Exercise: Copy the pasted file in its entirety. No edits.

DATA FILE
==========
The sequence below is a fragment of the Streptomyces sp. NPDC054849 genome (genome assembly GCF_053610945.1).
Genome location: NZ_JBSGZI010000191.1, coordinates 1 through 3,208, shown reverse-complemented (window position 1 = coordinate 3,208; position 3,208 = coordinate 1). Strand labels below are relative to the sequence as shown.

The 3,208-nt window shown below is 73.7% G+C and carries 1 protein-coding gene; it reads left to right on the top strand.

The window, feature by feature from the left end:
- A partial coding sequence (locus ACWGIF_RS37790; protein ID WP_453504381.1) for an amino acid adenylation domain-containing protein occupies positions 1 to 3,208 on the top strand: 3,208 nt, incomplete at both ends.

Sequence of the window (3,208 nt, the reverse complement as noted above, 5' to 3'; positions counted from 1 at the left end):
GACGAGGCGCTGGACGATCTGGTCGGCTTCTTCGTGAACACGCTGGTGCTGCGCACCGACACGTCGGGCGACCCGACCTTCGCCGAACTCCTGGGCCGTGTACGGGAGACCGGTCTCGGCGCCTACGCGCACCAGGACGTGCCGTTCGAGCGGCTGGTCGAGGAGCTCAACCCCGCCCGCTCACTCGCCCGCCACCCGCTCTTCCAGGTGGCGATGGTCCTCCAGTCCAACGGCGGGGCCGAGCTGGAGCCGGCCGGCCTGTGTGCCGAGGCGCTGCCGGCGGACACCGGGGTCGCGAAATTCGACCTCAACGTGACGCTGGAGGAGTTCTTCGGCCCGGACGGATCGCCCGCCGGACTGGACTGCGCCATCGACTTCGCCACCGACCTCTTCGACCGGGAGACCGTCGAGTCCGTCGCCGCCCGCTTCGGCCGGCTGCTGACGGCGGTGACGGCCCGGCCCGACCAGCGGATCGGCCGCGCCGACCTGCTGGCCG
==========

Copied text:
The sequence below is a fragment of the Streptomyces sp. NPDC054849 genome (genome assembly GCF_053610945.1).
Genome location: NZ_JBSGZI010000191.1, coordinates 1 through 3,208, shown reverse-complemented (window position 1 = coordinate 3,208; position 3,208 = coordinate 1). Strand labels below are relative to the sequence as shown.

The 3,208-nt window shown below is 73.7% G+C and carries 1 protein-coding gene; it reads left to right on the top strand.

The window, feature by feature from the left end:
- A partial coding sequence (locus ACWGIF_RS37790; protein ID WP_453504381.1) for an amino acid adenylation domain-containing protein occupies positions 1 to 3,208 on the top strand: 3,208 nt, incomplete at both ends.

Sequence of the window (3,208 nt, the reverse complement as noted above, 5' to 3'; positions counted from 1 at the left end):
GACGAGGCGCTGGACGATCTGGTCGGCTTCTTCGTGAACACGCTGGTGCTGCGCACCGACACGTCGGGCGACCCGACCTTCGCCGAACTCCTGGGCCGTGTACGGGAGACCGGTCTCGGCGCCTACGCGCACCAGGACGTGCCGTTCGAGCGGCTGGTCGAGGAGCTCAACCCCGCCCGCTCACTCGCCCGCCACCCGCTCTTCCAGGTGGCGATGGTCCTCCAGTCCAACGGCGGGGCCGAGCTGGAGCCGGCCGGCCTGTGTGCCGAGGCGCTGCCGGCGGACACCGGGGTCGCGAAATTCGACCTCAACGTGACGCTGGAGGAGTTCTTCGGCCCGGACGGATCGCCCGCCGGACTGGACTGCGCCATCGACTTCGCCACCGACCTCTTCGACCGGGAGACCGTCGAGTCCGTCGCCGCCCGCTTCGGCCGGCTGCTGACGGCGGTGACGGCCCGGCCCGACCAGCGGATCGGCCGCGCCGACCTGCTGGCCG